Rubin, like Akinola, was a one-time star of the US youth national team programs. Unlike Akinola, he didn’t have his breakout season at the age of 20, and unlike Akinola, he nonetheless remained in the USMNT plans. Rubin, who is now 25, was capped seven times for the US from 2014 through 2018, playing mostly as a center forward or a winger.

He got those seven caps despite the fact that, entering this season, he only scored four top-flight goals. The productivity just wasn’t there, and given the rise of the likes of Dike, Sargent, Pefok and others, it seemed a good bet that Rubin would file a one-time switch to play for Guatemala. There would be more playing time for him there.

But then 2021 happened. Rubin has been brilliant for Real Salt Lake, finally living up to his potential as a fox-in-the-box center forward who also does the dirty work defensively and links play a bit. At the same time, Guatemala flamed out in World Cup qualifying -- they didn’t make it to the Octagonal. And so it doesn’t make much sense for Rubin to file that switch and commit to Los Chapines long-term.


I still think it’s a longshot that Rubin becomes a core piece of this US team, and if he 1) makes the Gold Cup roster, and 2) plays, he won’t be able to file a one-time switch anymore. The door will be shut and he will be cap-tied forever.

But this is probably his best shot to push his way into the mix for a World Cup. Nobody has run away with the No. 9 job for the US, so what happens if Rubin goes to the Gold Cup camp and outplays the competition? What happens if he scores a couple of goals in the group stage? What happens if he gets into the starting lineup for the knockouts and keeps scoring?

I’m not sure that’s the exact slice of the multiverse we’re in, but I do know it’s a multiverse that exists. Rubin is really, really good at finding soft spots in the defense and popping up in the right spots in the box. He’s clever about letting his teammates create gaps, and then ruthless about exploiting them.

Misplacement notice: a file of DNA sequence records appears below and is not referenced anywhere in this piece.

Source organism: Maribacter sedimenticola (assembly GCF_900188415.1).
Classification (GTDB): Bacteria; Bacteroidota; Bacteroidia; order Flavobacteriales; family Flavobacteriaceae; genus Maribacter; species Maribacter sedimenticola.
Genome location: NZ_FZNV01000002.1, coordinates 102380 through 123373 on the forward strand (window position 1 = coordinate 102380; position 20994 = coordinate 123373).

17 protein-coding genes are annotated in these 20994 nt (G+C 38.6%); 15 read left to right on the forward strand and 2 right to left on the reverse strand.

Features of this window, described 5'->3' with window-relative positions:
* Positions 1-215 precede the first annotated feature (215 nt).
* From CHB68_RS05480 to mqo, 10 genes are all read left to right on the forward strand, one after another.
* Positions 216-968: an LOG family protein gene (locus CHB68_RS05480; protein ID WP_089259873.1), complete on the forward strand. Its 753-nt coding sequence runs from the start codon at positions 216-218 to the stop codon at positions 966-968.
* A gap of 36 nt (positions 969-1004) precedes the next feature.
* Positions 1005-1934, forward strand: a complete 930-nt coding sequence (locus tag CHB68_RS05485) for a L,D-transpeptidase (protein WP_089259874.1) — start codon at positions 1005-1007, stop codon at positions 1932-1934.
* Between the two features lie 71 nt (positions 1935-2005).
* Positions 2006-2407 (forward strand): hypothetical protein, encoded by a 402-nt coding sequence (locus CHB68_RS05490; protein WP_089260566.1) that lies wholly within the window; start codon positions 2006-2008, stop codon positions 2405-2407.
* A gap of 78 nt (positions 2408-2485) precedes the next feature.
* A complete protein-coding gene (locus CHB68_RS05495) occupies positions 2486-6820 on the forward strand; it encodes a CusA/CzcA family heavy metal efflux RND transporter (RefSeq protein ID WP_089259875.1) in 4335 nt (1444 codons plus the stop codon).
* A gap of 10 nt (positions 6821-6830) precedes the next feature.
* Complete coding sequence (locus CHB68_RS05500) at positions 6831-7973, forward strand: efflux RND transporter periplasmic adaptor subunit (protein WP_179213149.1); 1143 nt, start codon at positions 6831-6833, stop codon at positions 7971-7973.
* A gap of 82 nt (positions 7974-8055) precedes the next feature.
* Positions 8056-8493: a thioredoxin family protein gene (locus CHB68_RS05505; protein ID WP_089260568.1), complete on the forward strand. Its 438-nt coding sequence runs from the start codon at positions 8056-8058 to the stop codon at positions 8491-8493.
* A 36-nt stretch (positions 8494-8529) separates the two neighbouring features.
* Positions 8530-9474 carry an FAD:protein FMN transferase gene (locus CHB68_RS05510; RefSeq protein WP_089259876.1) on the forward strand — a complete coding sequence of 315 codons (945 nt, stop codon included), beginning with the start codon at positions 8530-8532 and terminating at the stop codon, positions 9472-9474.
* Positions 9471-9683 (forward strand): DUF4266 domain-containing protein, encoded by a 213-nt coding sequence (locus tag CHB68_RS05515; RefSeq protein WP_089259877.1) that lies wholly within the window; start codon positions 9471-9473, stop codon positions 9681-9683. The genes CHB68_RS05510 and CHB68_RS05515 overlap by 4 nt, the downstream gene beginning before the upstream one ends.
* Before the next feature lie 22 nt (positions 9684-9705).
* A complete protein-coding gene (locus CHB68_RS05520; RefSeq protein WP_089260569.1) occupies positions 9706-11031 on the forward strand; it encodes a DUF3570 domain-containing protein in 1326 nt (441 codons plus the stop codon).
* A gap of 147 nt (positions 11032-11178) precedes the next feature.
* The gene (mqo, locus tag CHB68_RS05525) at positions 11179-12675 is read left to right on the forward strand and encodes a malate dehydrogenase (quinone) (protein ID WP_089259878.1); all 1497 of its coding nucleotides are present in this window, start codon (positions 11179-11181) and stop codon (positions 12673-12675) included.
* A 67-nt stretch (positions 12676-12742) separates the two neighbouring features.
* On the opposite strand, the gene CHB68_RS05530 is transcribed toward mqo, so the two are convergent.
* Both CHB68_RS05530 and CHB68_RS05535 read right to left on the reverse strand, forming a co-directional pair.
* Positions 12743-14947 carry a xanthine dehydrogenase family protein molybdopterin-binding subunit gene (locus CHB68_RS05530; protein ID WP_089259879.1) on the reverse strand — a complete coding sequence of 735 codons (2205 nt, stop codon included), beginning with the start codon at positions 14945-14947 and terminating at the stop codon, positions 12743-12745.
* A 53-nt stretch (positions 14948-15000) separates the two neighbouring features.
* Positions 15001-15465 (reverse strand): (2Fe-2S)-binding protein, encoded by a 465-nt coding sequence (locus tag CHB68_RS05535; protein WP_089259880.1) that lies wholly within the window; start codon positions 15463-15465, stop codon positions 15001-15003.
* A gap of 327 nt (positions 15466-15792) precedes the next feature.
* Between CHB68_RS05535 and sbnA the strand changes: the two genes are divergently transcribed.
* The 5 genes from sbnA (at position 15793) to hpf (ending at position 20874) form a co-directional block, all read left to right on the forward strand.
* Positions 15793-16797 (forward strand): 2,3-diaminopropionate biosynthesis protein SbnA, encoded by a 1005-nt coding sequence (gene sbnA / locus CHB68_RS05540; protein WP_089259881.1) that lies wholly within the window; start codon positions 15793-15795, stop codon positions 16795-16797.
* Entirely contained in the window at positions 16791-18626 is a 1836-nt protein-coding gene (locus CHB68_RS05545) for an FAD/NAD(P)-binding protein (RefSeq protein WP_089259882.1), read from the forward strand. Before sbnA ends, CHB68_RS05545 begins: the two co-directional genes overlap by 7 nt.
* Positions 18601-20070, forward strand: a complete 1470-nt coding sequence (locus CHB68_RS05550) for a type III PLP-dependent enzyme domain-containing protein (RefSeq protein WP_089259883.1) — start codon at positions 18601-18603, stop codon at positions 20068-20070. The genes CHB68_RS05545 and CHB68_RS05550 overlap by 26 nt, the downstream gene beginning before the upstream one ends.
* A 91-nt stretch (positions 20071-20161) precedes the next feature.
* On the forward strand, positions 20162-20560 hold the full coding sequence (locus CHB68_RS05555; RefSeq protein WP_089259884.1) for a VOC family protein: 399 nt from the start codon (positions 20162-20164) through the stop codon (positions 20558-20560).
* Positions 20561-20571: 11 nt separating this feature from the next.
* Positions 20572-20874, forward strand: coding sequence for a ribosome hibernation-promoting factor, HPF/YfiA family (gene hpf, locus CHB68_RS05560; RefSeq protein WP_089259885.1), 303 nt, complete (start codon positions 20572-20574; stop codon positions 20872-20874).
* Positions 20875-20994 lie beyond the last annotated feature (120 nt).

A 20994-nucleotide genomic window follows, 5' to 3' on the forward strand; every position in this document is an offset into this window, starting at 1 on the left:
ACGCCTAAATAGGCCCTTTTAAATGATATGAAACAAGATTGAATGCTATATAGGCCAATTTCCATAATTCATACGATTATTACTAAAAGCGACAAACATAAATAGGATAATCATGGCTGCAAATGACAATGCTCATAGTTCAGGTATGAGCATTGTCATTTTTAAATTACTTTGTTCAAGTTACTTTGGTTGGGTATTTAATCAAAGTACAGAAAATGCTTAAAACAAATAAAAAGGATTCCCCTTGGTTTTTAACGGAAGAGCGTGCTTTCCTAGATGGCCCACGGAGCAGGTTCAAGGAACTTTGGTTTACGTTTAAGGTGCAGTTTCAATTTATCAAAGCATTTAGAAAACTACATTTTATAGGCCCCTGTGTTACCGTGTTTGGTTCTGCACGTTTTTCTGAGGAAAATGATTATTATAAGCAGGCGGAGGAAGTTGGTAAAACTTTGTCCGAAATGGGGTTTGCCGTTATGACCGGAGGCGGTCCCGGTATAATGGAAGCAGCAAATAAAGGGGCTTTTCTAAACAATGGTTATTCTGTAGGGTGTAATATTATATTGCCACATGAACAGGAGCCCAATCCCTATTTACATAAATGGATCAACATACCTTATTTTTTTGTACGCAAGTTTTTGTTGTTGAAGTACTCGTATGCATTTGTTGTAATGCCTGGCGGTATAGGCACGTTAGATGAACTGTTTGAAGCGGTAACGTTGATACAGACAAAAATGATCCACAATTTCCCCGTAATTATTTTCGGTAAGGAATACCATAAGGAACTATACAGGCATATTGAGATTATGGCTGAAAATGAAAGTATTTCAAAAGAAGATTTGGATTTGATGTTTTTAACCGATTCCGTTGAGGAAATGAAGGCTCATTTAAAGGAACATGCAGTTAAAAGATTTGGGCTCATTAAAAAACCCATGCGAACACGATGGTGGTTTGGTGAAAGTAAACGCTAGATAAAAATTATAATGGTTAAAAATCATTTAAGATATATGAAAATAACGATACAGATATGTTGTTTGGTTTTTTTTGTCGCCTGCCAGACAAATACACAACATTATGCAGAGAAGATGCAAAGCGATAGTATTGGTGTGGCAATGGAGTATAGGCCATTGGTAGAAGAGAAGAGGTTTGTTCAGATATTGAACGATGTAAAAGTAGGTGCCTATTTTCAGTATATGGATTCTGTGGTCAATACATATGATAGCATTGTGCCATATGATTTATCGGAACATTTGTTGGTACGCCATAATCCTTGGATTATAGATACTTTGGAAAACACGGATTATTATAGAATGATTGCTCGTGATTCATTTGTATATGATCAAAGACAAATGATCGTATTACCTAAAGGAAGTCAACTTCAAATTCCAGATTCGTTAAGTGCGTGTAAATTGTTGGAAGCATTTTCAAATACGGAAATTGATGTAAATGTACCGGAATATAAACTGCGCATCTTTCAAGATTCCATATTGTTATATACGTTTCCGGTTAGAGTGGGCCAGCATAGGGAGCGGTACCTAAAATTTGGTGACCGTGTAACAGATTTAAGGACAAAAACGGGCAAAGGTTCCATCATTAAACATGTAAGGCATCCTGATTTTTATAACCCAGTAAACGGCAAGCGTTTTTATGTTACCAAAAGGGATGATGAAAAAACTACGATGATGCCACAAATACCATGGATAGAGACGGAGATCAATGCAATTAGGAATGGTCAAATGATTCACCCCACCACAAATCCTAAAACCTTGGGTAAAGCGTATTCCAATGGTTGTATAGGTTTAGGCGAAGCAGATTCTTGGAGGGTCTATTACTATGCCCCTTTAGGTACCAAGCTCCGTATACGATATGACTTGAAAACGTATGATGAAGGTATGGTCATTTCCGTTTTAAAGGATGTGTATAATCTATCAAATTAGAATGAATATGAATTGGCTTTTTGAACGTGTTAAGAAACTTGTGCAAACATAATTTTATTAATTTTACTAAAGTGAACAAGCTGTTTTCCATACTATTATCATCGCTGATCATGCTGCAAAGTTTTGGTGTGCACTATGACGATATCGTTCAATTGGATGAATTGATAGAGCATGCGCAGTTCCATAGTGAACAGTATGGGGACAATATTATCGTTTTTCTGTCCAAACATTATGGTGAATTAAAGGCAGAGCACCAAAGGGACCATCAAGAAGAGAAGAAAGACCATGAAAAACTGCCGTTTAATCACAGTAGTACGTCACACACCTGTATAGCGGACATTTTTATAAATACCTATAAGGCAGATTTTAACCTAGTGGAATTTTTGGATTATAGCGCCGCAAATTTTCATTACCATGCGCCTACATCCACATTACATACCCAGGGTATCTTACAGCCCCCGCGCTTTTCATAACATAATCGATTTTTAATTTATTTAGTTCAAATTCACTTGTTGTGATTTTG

I love a good redemption arc. Fingers crossed that’s what we’re seeing with Rubin.

Congratulations, Moses Nyeman!

Nyeman — a 17-year-old, Liberia-born, D.C. United homegrown central midfielder -- has been one of my favorite prospects to keep an eye on over the past several years. Any assessment of when he’d be ready to help the US at any age group, however, came with caveats about where he was in the citizenship process.

Good news, everyone!

I wrote about Nyeman a month back, and highly recommend you click through and watch those clips. He's a special talent.

That said, I’d be shocked if we saw him on this summer’s final roster. He’s not ready for that yet.


Gold Cup High School

Nyeman is one of 13 teenagers on this 60-man roster, which gives you a good idea of the long view Berhalter is taking toward developing the pool, as well as where he sees talent. The complete list:

I wrote yesterday how disappointed I am that there was no U-20 World Cup this year, and obviously that disappointment is compounded by the US failing to qualify for the Olympics. Many/most — all? -- of those guys would’ve played in one of those tournaments or the other, and neither is on the table. And I think the vast majority of these guys will not be on the final Gold Cup roster, either.

Still, it's good to see them on this list, and an indication of who to watch out for in Gold Cups to come.